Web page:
Evidencing the DDP
Both at confirmation review stage and at the end of your PhD you will need to provide evidence that you have engaged with the Doctoral Development Programme. You should start documenting evidence from the start of your PhD and throughout your programme using the Evidencing the DDP workbook in PebblePad. See our PebblePad page for further help.
Confirmation Review at end of Year 1
The confirmation review is taken towards the end of year one and is based on satisfactory progress on the following:
- the production of a mini-thesis,
- appropriate engagement with the DDP as evidenced by your e-portfolio,
- satisfactory performance by you at an interview with two examiners about your mini-thesis,
- You must also have achieved your year one development needs and produced a clear and credible development plan for the succeeding two/three years.
Supervisor & Tutor Meetings
During your research degree you are required to have a number of formal, recorded meetings with your supervisor, normally one every 4-6 weeks (minimum 10 per annum) and with your personal tutor (two per annum). You will be expected to complete a form for each meeting and submit this to your Department. To help with this we have created an electronic form within PebblePad. Please use the form that is labelled with your department’s name and submit it to your department's gateway.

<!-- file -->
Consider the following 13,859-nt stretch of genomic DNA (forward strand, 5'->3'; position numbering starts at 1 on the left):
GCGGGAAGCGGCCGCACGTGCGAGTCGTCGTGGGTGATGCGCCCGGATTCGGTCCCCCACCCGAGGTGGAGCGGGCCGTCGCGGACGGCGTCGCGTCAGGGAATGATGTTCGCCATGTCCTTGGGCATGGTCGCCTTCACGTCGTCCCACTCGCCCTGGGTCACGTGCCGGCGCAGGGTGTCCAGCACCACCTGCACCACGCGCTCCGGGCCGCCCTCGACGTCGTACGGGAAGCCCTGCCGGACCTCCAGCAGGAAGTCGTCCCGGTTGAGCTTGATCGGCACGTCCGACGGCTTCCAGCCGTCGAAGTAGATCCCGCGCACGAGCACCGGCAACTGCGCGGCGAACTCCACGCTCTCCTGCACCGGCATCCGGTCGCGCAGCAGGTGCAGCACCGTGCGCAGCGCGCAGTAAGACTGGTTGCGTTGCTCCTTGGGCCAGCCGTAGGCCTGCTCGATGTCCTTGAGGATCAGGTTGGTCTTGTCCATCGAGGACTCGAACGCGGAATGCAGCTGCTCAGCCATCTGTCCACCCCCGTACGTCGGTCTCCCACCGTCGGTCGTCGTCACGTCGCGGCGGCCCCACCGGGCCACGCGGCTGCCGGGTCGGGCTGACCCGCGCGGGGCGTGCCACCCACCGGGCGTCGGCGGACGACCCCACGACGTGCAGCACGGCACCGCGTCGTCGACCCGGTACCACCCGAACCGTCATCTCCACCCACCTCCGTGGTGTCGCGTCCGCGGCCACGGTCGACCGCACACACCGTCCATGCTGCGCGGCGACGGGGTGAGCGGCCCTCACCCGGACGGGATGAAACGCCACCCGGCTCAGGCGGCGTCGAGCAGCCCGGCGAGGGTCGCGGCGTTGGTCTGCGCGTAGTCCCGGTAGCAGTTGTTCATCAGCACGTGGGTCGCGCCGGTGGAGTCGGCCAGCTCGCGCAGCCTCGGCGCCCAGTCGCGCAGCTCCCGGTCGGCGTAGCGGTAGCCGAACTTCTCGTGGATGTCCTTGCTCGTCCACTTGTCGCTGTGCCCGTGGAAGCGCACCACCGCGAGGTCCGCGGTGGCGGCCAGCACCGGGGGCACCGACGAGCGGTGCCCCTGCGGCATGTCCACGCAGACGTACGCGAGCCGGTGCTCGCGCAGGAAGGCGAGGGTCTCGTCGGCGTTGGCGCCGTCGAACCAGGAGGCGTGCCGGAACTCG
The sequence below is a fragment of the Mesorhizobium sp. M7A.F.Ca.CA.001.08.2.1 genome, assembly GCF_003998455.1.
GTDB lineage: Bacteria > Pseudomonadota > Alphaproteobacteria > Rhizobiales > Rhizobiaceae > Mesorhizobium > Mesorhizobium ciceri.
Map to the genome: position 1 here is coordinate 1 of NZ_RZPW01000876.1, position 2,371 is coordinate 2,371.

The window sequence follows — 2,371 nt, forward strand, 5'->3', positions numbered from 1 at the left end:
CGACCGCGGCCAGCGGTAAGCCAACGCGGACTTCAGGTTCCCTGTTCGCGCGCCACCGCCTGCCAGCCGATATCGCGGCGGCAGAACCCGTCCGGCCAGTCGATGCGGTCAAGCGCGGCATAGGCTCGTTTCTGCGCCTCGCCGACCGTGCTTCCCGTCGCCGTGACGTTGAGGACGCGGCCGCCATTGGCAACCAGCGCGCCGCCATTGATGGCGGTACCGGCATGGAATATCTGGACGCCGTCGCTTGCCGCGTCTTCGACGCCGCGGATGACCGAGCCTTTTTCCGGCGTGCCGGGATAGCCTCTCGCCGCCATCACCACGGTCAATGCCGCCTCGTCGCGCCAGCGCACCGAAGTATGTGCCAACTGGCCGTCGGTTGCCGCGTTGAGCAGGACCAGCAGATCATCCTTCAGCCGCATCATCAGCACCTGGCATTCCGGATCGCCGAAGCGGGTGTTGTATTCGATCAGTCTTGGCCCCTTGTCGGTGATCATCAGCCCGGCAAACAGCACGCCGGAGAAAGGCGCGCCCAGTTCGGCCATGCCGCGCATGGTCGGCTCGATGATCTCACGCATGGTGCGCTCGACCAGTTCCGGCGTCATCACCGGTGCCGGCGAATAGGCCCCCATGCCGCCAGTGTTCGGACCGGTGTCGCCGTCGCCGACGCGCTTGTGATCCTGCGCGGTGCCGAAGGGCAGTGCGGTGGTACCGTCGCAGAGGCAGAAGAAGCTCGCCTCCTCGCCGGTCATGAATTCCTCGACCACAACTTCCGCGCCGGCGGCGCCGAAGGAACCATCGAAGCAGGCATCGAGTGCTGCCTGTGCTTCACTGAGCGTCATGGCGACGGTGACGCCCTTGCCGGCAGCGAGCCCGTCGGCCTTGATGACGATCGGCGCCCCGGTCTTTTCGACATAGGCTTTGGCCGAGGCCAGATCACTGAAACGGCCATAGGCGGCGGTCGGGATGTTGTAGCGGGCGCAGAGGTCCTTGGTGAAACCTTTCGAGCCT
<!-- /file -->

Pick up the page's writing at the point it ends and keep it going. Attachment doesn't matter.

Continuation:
Monitoring during writing up
The normal period of registration for a full-time PhD is 3 years, which is the length of time covered by most funded studentships, and students are expected to complete their PhD within this time. This includes writing up and submission of your thesis. In exceptional cases, including those where funding is available for longer than 3 years, registration can be extended into a fourth year. The maximum period of registration in all cases is 4 years, and you will be expected to submit your thesis no later than the end of the fourth year. You will be expected to provide regular progress updates during your writing up period.
The viva examination, or thesis defence, is the final hurdle of your MPhil, MD or PhD programme. It is therefore crucial that you prepare yourself as you would for any other kind of examination. The purpose of the viva is to validate your thesis and show the examiners:
- You did the work yourself
- Have done the reading
- You have a good knowledge of the field
- To show you wrote the thesis yourself
It is strongly recommended that you ask your supervisor to arrange for you to have a practice/mock viva well in advance of the real exam. This will help you prepare for answering questions on your thesis and give you a feeling of what a viva interview will feel like.
You should also ensure you are thoroughly familiar with the content of your thesis and prepare for questions, such as “what have been the significant contributions of your research?” or “what would you do differently if you were to repeat your PhD?”
Practice summarising your thesis out loud with a friend and speak to colleagues who have recently completed their degrees and been through the viva process.
Usually, your supervisor will approach potential examiners when you are nearing submission and complete the relevant “appointment of examiners form”.